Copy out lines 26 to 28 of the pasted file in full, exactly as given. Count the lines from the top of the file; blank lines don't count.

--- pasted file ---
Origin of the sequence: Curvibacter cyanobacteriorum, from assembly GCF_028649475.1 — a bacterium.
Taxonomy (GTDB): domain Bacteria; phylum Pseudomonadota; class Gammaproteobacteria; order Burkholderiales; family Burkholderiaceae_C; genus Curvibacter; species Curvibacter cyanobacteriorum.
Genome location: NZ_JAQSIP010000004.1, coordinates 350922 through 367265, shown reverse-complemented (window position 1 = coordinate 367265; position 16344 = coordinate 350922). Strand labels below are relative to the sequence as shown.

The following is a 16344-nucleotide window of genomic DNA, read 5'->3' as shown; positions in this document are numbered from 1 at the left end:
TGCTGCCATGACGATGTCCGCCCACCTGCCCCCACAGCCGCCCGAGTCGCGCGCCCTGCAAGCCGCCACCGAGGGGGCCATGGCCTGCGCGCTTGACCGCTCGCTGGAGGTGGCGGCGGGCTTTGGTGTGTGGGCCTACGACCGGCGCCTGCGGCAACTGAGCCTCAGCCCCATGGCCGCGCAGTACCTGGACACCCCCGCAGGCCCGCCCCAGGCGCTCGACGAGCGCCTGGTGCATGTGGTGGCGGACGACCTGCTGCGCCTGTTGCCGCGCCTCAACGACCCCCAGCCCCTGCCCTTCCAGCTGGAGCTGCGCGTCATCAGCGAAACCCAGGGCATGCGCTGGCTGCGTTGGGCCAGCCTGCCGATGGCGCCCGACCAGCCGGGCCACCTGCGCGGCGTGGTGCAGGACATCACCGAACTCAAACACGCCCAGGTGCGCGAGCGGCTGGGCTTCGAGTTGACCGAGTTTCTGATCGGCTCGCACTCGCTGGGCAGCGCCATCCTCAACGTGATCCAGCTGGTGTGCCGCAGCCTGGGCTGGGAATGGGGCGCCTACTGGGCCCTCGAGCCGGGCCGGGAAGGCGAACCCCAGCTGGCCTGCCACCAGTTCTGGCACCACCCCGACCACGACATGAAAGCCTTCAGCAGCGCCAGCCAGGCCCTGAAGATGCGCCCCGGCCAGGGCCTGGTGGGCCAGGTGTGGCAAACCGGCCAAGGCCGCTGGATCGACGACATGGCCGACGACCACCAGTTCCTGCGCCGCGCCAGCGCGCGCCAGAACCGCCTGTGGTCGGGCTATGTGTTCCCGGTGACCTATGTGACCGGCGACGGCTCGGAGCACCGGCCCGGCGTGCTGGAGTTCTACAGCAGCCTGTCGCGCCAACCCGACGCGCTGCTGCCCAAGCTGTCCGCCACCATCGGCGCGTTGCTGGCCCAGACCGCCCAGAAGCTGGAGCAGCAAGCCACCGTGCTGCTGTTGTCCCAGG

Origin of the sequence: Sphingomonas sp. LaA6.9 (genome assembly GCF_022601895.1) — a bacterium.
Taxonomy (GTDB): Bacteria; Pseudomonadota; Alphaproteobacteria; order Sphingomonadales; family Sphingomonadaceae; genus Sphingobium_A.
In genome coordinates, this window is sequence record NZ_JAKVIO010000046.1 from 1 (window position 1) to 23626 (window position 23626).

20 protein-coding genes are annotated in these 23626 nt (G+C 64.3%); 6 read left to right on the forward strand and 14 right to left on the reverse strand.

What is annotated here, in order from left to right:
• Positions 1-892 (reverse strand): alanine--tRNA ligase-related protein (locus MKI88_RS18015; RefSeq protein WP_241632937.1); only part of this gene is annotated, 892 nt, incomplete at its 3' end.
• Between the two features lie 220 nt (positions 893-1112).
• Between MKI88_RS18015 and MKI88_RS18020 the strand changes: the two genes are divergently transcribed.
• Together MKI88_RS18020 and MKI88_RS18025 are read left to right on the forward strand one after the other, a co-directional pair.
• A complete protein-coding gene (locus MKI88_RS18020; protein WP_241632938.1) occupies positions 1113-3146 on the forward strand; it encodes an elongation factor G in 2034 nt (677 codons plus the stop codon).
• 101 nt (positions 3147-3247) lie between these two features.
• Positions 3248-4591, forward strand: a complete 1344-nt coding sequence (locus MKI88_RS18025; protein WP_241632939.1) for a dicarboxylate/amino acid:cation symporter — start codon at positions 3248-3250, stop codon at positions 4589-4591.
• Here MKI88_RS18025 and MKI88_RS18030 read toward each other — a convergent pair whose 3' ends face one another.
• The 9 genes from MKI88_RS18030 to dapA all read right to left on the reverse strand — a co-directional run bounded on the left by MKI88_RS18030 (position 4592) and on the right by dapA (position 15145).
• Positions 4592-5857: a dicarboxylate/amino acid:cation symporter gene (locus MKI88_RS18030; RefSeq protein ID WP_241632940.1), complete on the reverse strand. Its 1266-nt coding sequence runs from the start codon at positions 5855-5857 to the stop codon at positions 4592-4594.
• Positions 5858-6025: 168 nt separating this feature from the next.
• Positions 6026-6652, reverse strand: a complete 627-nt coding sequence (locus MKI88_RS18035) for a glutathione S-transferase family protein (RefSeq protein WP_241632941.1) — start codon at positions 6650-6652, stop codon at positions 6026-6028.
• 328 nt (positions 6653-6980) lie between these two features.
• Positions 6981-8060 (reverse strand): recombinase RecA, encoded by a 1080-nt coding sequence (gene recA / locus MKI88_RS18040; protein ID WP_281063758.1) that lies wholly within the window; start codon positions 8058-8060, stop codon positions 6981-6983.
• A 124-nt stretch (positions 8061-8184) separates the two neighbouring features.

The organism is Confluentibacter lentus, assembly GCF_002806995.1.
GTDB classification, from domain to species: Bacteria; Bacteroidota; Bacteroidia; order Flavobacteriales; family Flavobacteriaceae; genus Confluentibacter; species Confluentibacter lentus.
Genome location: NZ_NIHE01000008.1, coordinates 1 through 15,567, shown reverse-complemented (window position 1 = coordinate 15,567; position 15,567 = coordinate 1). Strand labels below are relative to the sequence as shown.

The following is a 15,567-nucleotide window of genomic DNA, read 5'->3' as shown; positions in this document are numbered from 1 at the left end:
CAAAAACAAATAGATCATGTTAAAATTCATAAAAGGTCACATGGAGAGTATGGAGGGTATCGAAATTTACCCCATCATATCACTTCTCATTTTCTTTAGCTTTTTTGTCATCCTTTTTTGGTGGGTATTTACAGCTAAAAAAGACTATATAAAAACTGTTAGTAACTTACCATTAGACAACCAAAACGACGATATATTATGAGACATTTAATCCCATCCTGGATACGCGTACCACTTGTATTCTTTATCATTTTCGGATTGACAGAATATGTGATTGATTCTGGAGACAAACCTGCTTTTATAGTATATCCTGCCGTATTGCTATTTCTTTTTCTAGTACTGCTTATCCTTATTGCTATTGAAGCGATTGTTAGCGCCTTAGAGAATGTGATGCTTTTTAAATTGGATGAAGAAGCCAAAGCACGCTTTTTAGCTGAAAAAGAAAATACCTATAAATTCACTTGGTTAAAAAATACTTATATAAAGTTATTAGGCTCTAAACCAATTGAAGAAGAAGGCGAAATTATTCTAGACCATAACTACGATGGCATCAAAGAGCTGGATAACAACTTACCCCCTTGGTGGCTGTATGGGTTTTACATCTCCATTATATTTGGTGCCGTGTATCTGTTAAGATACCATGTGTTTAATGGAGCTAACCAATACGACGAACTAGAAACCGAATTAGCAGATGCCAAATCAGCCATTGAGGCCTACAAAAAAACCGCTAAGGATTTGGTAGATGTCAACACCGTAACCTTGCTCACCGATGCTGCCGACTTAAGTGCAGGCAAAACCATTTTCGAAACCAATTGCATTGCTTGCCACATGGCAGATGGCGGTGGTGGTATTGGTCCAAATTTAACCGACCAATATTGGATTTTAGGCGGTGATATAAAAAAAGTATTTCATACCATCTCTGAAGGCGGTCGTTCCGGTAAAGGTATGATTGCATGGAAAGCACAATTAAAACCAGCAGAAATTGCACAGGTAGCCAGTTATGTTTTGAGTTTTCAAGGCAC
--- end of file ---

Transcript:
The organism is Confluentibacter lentus, assembly GCF_002806995.1.
GTDB classification, from domain to species: Bacteria; Bacteroidota; Bacteroidia; order Flavobacteriales; family Flavobacteriaceae; genus Confluentibacter; species Confluentibacter lentus.
Genome location: NZ_NIHE01000008.1, coordinates 1 through 15,567, shown reverse-complemented (window position 1 = coordinate 15,567; position 15,567 = coordinate 1). Strand labels below are relative to the sequence as shown.